Owners of large patent portfolios should also consider re-evaluating their current holdings. This is especially true for owners of software patents, which could have substantial value changes depending on how the legislation is finalized. Accordingly, companies should also reconsider their strategies regarding allowing patents to expire and not paying maintenance fees.

Active litigants should consider how these changes may affect their current and future litigation strategies. It may be more difficult going forward to escape litigation at an early stage using § 101. The proposal is also likely to lead to an increase in patent assertions, and companies should prepare accordingly.

Regardless of the specifics of the final bill, it is apparent that the growing sentiment for Congress to step in has been heard.9 The final legislation is likely to cause a shift in patent law, and companies should continue to monitor this issue and assess the potential impact.

Part II: Changes to Functional Claiming Requirements

While this proposed legislation appears primarily driven by concerns about section 101, it also contains proposed changes to section 112.  As explained by Senator Tillis’ opening remarks during the June 4 hearing:

We didn’t just fix the issues with section 101.  We are proposing changes to improve functional claiming requirements in section 112.  We believe that we can reach a compromise that addresses the legitimate issues raised by both sides.  It restores the broad eligibility requirements of section 101 and simultaneously prevents overbroad functional claiming.10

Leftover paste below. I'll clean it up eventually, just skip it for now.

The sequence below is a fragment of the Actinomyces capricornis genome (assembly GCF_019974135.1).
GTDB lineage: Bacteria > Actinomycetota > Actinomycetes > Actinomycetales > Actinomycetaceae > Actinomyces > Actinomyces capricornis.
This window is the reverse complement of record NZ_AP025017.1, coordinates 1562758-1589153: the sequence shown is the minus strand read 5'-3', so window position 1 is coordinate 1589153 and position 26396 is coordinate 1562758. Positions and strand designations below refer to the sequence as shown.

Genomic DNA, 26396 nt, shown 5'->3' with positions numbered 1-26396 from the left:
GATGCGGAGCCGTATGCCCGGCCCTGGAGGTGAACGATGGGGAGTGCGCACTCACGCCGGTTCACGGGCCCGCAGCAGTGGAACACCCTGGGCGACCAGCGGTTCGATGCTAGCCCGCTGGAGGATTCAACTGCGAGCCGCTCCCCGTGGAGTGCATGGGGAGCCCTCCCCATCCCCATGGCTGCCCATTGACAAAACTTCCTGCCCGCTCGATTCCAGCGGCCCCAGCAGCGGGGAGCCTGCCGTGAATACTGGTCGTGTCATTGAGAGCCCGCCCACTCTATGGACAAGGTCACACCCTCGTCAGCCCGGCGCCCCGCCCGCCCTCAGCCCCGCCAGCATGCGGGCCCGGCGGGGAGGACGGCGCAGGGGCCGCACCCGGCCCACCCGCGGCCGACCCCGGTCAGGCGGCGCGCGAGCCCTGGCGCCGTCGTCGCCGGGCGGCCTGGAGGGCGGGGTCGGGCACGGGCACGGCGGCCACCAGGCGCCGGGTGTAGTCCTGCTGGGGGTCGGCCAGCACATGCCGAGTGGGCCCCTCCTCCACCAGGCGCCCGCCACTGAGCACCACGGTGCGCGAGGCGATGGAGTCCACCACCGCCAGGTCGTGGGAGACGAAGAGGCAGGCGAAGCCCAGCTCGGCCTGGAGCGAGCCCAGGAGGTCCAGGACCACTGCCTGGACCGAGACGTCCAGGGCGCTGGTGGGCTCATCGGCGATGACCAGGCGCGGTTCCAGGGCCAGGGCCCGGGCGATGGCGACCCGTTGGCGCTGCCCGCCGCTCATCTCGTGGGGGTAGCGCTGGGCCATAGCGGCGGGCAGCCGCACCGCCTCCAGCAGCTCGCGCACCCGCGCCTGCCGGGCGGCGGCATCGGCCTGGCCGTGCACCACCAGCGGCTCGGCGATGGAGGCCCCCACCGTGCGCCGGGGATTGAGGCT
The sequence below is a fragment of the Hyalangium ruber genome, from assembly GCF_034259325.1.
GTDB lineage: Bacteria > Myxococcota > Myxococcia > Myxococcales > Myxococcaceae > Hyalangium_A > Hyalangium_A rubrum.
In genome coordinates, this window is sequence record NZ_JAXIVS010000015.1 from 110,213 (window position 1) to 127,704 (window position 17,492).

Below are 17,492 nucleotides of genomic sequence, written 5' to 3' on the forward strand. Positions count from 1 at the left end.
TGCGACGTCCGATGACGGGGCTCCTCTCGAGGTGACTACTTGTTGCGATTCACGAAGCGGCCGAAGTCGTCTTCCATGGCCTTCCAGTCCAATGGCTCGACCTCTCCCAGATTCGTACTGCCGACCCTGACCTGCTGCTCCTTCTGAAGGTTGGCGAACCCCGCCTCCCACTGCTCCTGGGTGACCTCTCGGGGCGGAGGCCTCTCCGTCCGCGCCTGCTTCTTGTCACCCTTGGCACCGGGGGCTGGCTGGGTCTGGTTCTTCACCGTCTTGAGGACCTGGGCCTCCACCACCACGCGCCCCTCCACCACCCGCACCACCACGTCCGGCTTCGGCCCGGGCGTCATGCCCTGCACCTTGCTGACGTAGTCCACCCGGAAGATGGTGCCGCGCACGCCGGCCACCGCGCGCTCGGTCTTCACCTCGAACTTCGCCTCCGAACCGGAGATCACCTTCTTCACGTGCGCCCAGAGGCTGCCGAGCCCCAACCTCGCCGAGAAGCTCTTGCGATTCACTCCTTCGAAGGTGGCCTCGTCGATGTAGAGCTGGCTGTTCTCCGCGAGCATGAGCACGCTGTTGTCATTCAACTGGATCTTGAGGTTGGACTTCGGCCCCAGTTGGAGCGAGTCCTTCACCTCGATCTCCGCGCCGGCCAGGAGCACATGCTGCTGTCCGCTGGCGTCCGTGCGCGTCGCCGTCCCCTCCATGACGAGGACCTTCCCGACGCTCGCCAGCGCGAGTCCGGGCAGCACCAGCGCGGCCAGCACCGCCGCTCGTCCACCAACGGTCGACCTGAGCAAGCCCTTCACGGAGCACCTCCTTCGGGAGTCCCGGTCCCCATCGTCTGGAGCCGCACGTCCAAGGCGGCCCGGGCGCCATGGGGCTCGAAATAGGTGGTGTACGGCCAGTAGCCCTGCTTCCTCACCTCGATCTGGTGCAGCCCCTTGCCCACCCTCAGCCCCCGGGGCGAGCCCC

This part discusses these proposed changes to section 112 and provides an overview of the testimony given in the recent Congressional Hearings regarding these changes and their potential impact on the patent law. 

Proposed Changes to Section 112, Paragraph (f)

The proposal as currently articulated would change post-AIA section 112, paragraph (f) as follows:

(f) Functional Claim Elements Element in claim for a combination.—An element in a claim for a combination may be expressed as a means or step for performing a specified function without the recital of structure, material, or acts in support thereof, and such claim shall be construed to cover the corresponding structure, material, or acts described in the specification and equivalents thereof.11

Significantly, the proposed changes would eliminate the “means or step for performing” language in the current statute.  The stated rationale for this change, as described in Senator Tillis’ opening remarks, is to prevent “overbroad functional claiming” and is presented as a counterbalance to the proposed section 101 changes.  The proposed section 101 changes would eliminate the judicially created exceptions to patentable subject matter and are intended to broaden the scope of patentable subject matter under the statute discussed in Section I.

Current Section 112 Case Law.